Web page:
Content marketing can drive significant ROI. Across industries, the executive suite is bumping up content marketing budgets in recognition of this fact.
This is good news for those of us who have been beating the content bushes for many years.
Content marketing works! Told ya!
However, that doesn’t mean the boss is throwing money at YOUR content marketing budget. It may be time to revisit your content marketing budget to get the greatest return on your investment.
What does the landscape look like? How much are brands putting toward content? How can you make the most of a limited budget?
We answer all these questions and more in this guide.
Content marketing budgets are going up
The latest research tells us that across industries, content budgets are increasing:
- Half of the respondents to this Content Marketing Institute survey said they expected their content marketing budget to increase in 2023. 38% said they expected it to remain the same as in 2022.
- This isn’t too far off from what WordPress VIP recently published in its “Content Matters 2023” report. In that survey, 58.4% of respondents expected their content marketing budget to increase in 2023.
- Meanwhile, a whopping 83% of respondents to an NP Digital survey said they expected their content marketing budget to increase in 2023.
How do you allocate a budget for content marketing?
First, we must define what goes into a content marketing budget—or rather, what does not.
The following digital marketing strategies/channels all make use of content. However, they do not fall under the “content marketing” umbrella.
- Reputation marketing
If you’re including any of those line items in your content marketing budget, it’s time to do some reallocating.
Your content budget should include everything your company spends on the creation, publication, and distribution of content, including the costs of labor (in-house and freelance), equipment, and measurement.
Once you set an overall digital marketing budget, how much should go to content?
We’ve found a good estimate is 25-40%:
- Forbes contributor Aaron Agius recommends putting 25-30% of your marketing budget into content marketing.
- The average company invests 25-30% of its marketing budget into content marketing, according to WebFX.
- In a HubSpot report, 39% of marketers surveyed said they allocated 31-50% of their total marketing budget to content marketing.
How to stretch your content budget
Everything in a solid content marketing budget falls into these three categories:
Money to find and pay the right people will consume most of your budget.
Who will develop ideas for content? Who will perform keyword and audience research? If there’s no strategy in place, who will create one?
Who will write the content (or find the right freelancer to write it)? Edit it? Load it in your CMS and press “publish?”
Who’s in charge of your social strategy for the content you create? What about design elements—who will handle those? Who will track your content’s performance, measure KPIs, and glean insights from the data to inform your future strategy?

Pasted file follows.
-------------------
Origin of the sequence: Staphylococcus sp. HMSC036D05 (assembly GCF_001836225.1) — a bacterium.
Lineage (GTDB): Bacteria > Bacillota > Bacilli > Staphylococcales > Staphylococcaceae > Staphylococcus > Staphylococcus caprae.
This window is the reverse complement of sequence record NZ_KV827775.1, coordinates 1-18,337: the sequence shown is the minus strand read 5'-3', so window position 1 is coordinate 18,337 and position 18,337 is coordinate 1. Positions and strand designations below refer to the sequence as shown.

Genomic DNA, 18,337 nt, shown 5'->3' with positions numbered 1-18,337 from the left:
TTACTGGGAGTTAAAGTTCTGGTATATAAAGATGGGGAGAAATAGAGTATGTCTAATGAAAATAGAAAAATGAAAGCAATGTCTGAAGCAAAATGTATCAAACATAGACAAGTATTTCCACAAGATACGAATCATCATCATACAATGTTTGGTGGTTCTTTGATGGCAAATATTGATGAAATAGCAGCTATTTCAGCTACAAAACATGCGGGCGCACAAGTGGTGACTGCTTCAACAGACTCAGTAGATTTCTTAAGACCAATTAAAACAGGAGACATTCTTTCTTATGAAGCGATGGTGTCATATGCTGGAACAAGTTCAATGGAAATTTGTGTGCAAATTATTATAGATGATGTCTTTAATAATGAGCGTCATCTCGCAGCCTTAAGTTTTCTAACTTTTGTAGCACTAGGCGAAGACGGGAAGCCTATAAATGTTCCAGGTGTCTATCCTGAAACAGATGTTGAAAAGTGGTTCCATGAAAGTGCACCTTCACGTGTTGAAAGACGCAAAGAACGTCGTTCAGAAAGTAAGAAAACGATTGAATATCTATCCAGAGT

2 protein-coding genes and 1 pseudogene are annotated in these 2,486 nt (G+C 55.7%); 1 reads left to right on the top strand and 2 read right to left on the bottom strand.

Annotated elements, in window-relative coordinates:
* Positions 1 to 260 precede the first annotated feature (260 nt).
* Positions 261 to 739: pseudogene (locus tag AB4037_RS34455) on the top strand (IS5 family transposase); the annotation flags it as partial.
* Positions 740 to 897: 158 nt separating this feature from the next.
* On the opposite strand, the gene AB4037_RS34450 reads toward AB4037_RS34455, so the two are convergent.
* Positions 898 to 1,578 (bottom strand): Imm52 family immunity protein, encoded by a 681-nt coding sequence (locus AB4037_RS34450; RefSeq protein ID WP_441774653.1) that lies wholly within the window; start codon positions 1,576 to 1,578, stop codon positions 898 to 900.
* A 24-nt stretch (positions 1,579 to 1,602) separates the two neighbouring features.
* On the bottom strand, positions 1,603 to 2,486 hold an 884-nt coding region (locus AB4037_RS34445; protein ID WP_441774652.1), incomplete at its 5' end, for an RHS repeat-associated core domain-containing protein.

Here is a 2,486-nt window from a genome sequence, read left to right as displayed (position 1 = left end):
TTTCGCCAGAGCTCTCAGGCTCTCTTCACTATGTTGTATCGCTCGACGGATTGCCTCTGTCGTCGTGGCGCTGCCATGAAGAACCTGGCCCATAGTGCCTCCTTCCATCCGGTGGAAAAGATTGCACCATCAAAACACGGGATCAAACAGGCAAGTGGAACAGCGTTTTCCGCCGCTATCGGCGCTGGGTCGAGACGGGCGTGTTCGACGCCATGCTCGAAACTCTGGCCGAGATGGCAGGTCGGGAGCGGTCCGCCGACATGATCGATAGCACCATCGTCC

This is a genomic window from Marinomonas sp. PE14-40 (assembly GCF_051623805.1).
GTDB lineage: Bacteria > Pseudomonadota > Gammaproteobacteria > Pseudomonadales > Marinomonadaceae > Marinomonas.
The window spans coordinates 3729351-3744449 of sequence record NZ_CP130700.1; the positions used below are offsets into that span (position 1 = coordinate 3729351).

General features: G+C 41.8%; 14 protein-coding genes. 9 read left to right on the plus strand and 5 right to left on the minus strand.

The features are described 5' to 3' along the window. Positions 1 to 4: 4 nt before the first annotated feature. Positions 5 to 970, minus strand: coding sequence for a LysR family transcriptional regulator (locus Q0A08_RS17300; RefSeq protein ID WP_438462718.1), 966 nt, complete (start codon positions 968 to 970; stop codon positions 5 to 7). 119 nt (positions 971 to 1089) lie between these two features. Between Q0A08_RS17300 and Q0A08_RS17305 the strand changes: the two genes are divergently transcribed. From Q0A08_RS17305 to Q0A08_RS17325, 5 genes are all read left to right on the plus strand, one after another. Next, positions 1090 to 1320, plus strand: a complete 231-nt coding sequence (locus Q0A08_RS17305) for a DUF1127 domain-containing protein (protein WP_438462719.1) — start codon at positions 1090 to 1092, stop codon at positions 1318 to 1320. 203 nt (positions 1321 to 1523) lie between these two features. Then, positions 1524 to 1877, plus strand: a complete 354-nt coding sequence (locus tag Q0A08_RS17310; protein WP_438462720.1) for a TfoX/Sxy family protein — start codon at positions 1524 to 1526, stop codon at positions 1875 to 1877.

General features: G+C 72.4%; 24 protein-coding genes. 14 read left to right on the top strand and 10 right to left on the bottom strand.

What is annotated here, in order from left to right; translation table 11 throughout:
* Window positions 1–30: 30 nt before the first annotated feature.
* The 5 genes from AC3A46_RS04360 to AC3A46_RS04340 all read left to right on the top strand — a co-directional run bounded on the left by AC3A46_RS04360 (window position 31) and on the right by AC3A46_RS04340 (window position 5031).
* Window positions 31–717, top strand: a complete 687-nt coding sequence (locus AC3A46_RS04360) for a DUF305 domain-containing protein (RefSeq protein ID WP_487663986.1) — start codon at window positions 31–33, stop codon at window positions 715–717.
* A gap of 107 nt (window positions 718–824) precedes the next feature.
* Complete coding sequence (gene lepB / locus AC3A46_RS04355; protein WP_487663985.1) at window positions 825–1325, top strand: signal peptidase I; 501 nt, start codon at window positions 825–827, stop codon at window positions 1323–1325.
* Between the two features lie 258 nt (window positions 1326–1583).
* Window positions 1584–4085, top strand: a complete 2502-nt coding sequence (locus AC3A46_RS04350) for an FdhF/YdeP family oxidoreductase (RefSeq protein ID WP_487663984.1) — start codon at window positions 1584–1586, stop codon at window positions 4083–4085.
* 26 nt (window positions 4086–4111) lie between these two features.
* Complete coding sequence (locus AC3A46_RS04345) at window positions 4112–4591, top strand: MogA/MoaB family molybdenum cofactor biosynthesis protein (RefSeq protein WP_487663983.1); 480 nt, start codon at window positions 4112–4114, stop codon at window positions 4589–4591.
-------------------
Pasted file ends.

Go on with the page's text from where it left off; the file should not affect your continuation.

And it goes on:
You can use an in-house employee or freelancer for these content marketing tasks.
Midsize to enterprise-level companies require an end-to-end content marketing platform. One that can help them create and publish high-quality content at scale.
Managing the entire process inside one platform makes it more streamlined and less expensive. Plus, the content performs better.
Don’t forget to budget for tools.
Here’s the list of those types of tools you’ll need to create high-quality content that engages and converts:
- Keyword, SEO, and ideation tools
- Publishing platform/content management system
- Project management
- Editorial calendar
- Social media tools
- Email marketing software + CRM
- Style guide
- Design software
If you’re looking to stretch your money, it needs to come from one of these three areas.
Outsourcing to the rescue
The single most effective move you can make to stretch your content budget is to switch to freelancers.
Almost 60% of the top content marketers use subcontractors for their marketing tasks, according to a report from CMI and MarketingProfs. Of those, 84% say they outsource content production.
Simply put, most brands outsource their content creation because it’s cheaper. For every in-house employee you hire, you need to pay their salary, benefits, taxes, and office expenses. There are additional costs associated with recruiting and training, as well as ongoing HR expenses.
When you outsource content creation, you skip most of that.
Freelancing offers a flexible content creation model that can scale easily. Whereas in-house writers naturally have limitations, you can find a freelancer for every skill set and subject matter you need.
Small to midsize companies should consider hiring a full-time, in-house staffer to manage the freelancing process. Larger organizations often opt for fully managed content solutions. One where an external team manages all the moving parts of a comprehensive content marketing strategy on your behalf.
This way, you can fill in any gaps in your team’s skill set, pivot quickly if something needs to change, and expand the reach of your content. All without adding a full-time member to your team.
Do more with less – with ClearVoice
Companies that prioritize content marketing benefit from greater brand awareness, trust, and loyalty.
If you’re looking to do more with your content marketing budget, learn how a managed content solution that uses freelancers can help.